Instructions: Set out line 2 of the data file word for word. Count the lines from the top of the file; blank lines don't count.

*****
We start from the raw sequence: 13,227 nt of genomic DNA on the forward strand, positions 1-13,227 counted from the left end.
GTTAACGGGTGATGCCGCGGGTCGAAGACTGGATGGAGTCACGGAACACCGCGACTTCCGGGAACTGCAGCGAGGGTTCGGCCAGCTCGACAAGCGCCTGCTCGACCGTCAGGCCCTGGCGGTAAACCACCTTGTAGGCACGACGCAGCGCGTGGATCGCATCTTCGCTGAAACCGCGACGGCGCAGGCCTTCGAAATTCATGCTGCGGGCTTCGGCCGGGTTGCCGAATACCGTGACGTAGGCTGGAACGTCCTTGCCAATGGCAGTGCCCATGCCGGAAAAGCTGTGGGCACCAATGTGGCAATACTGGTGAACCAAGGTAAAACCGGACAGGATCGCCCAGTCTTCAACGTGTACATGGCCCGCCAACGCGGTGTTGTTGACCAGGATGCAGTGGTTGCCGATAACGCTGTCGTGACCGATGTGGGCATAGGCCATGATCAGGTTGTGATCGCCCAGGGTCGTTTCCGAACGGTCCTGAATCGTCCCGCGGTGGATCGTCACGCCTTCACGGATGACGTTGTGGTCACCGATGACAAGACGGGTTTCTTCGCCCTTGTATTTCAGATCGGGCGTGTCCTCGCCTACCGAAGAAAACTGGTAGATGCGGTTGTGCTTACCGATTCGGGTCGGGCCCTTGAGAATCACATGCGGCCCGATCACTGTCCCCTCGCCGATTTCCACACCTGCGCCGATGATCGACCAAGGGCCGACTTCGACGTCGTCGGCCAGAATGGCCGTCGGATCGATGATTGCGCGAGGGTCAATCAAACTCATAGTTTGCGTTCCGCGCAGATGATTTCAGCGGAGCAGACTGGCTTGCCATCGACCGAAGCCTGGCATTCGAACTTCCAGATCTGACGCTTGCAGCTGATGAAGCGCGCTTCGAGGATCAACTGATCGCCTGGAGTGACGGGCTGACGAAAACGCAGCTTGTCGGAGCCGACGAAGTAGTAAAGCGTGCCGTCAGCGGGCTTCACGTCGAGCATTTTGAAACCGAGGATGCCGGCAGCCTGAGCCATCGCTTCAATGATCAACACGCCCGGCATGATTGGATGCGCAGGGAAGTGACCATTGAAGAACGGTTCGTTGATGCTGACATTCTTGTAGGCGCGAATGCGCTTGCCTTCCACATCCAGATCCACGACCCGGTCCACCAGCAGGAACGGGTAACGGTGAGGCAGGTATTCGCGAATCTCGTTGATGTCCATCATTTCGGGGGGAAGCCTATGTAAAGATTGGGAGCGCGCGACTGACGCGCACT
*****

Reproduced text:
GTTAACGGGTGATGCCGCGGGTCGAAGACTGGATGGAGTCACGGAACACCGCGACTTCCGGGAACTGCAGCGAGGGTTCGGCCAGCTCGACAAGCGCCTGCTCGACCGTCAGGCCCTGGCGGTAAACCACCTTGTAGGCACGACGCAGCGCGTGGATCGCATCTTCGCTGAAACCGCGACGGCGCAGGCCTTCGAAATTCATGCTGCGGGCTTCGGCCGGGTTGCCGAATACCGTGACGTAGGCTGGAACGTCCTTGCCAATGGCAGTGCCCATGCCGGAAAAGCTGTGGGCACCAATGTGGCAATACTGGTGAACCAAGGTAAAACCGGACAGGATCGCCCAGTCTTCAACGTGTACATGGCCCGCCAACGCGGTGTTGTTGACCAGGATGCAGTGGTTGCCGATAACGCTGTCGTGACCGATGTGGGCATAGGCCATGATCAGGTTGTGATCGCCCAGGGTCGTTTCCGAACGGTCCTGAATCGTCCCGCGGTGGATCGTCACGCCTTCACGGATGACGTTGTGGTCACCGATGACAAGACGGGTTTCTTCGCCCTTGTATTTCAGATCGGGCGTGTCCTCGCCTACCGAAGAAAACTGGTAGATGCGGTTGTGCTTACCGATTCGGGTCGGGCCCTTGAGAATCACATGCGGCCCGATCACTGTCCCCTCGCCGATTTCCACACCTGCGCCGATGATCGACCAAGGGCCGACTTCGACGTCGTCGGCCAGAATGGCCGTCGGATCGATGATTGCGCGAGGGTCAATCAAACTCATAGTTTGCGTTCCGCGCAGATGATTTCAGCGGAGCAGACTGGCTTGCCATCGACCGAAGCCTGGCATTCGAACTTCCAGATCTGACGCTTGCAGCTGATGAAGCGCGCTTCGAGGATCAACTGATCGCCTGGAGTGACGGGCTGACGAAAACGCAGCTTGTCGGAGCCGACGAAGTAGTAAAGCGTGCCGTCAGCGGGCTTCACGTCGAGCATTTTGAAACCGAGGATGCCGGCAGCCTGAGCCATCGCTTCAATGATCAACACGCCCGGCATGATTGGATGCGCAGGGAAGTGACCATTGAAGAACGGTTCGTTGATGCTGACATTCTTGTAGGCGCGAATGCGCTTGCCTTCCACATCCAGATCCACGACCCGGTCCACCAGCAGGAACGGGTAACGGTGAGGCAGGTATTCGCGAATCTCGTTGATGTCCATCATTTCGGGGGGAAGCCTATGTAAAGATTGGGAGCGCGCGACTGACGCGCACT